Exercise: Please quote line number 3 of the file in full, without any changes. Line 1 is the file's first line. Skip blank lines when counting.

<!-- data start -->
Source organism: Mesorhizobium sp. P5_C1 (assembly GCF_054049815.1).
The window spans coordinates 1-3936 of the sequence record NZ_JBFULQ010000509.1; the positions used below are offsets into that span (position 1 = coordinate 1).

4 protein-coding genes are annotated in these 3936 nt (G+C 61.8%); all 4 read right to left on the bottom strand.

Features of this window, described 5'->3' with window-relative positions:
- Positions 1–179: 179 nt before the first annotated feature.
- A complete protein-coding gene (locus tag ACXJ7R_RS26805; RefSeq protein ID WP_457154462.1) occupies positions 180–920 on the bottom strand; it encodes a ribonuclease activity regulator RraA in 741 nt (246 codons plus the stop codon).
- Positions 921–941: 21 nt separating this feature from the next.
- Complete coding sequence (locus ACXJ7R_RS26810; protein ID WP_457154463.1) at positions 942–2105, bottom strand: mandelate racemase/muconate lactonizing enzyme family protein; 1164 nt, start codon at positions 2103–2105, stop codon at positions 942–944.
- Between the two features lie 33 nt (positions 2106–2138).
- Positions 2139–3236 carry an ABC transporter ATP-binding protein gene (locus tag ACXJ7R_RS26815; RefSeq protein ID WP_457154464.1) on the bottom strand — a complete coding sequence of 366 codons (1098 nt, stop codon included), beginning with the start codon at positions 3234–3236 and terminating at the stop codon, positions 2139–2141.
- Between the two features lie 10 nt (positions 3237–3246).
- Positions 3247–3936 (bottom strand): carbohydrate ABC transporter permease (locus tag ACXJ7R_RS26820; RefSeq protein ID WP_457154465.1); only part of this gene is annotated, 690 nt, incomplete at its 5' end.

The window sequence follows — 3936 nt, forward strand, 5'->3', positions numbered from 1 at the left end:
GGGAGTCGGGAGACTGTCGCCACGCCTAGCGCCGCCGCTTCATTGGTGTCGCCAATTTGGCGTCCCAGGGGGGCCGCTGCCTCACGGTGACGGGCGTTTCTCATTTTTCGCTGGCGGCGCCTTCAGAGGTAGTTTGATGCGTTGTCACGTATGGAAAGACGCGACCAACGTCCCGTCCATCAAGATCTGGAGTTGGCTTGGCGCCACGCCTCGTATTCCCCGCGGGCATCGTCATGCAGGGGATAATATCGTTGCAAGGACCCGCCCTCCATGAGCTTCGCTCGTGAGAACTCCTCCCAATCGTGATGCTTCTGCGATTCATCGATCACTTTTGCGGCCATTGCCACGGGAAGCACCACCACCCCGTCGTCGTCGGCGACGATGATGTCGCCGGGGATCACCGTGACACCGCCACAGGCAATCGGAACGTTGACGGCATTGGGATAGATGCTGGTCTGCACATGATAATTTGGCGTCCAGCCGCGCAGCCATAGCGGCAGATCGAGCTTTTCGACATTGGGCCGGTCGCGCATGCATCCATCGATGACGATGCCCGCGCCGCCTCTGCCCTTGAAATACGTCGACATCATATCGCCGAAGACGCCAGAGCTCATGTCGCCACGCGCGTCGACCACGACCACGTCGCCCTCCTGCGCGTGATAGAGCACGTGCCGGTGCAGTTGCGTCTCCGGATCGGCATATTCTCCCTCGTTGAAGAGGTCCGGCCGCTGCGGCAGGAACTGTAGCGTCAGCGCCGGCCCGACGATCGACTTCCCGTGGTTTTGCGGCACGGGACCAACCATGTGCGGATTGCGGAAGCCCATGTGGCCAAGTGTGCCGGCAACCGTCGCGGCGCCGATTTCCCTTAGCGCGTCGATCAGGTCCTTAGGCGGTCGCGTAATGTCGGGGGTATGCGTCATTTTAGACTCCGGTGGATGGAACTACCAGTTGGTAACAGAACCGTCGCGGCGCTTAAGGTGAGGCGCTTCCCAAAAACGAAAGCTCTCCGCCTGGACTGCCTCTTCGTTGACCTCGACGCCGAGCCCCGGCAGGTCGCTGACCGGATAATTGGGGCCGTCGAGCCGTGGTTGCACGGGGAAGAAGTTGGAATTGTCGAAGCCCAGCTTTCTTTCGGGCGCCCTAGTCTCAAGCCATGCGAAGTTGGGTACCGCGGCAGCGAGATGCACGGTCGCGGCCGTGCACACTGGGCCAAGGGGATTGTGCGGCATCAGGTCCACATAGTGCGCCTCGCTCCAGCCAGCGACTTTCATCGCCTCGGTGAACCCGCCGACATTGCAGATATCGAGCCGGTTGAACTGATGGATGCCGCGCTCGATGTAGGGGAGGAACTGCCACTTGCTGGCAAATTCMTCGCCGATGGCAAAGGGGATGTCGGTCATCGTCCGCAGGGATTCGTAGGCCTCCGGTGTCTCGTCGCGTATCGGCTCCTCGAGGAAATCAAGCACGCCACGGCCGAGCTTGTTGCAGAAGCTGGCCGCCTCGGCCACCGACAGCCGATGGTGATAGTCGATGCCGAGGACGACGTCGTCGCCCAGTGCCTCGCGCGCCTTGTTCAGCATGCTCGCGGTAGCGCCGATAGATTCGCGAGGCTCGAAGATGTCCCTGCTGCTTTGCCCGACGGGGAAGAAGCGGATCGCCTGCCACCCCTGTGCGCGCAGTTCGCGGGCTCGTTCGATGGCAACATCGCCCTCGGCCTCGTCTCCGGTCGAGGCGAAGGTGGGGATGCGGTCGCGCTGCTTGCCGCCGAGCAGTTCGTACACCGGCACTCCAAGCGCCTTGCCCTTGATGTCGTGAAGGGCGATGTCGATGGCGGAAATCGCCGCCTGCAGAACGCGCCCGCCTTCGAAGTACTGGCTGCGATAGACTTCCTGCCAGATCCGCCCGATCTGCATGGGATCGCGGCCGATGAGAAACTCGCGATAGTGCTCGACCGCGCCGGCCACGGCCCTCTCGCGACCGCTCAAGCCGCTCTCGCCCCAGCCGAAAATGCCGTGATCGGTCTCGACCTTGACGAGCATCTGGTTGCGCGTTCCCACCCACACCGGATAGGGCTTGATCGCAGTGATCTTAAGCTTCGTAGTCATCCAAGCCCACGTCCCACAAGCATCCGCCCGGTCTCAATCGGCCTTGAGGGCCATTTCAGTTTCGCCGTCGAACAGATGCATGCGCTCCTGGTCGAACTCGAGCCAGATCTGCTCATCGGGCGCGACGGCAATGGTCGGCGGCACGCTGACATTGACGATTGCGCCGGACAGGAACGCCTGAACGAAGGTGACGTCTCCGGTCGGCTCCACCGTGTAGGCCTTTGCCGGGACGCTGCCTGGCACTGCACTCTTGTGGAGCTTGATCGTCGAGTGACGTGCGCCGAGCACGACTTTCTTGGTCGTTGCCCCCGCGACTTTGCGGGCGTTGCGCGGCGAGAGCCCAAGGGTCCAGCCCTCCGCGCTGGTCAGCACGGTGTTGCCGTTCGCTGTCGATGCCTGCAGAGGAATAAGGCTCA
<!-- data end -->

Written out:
4 protein-coding genes are annotated in these 3936 nt (G+C 61.8%); all 4 read right to left on the bottom strand.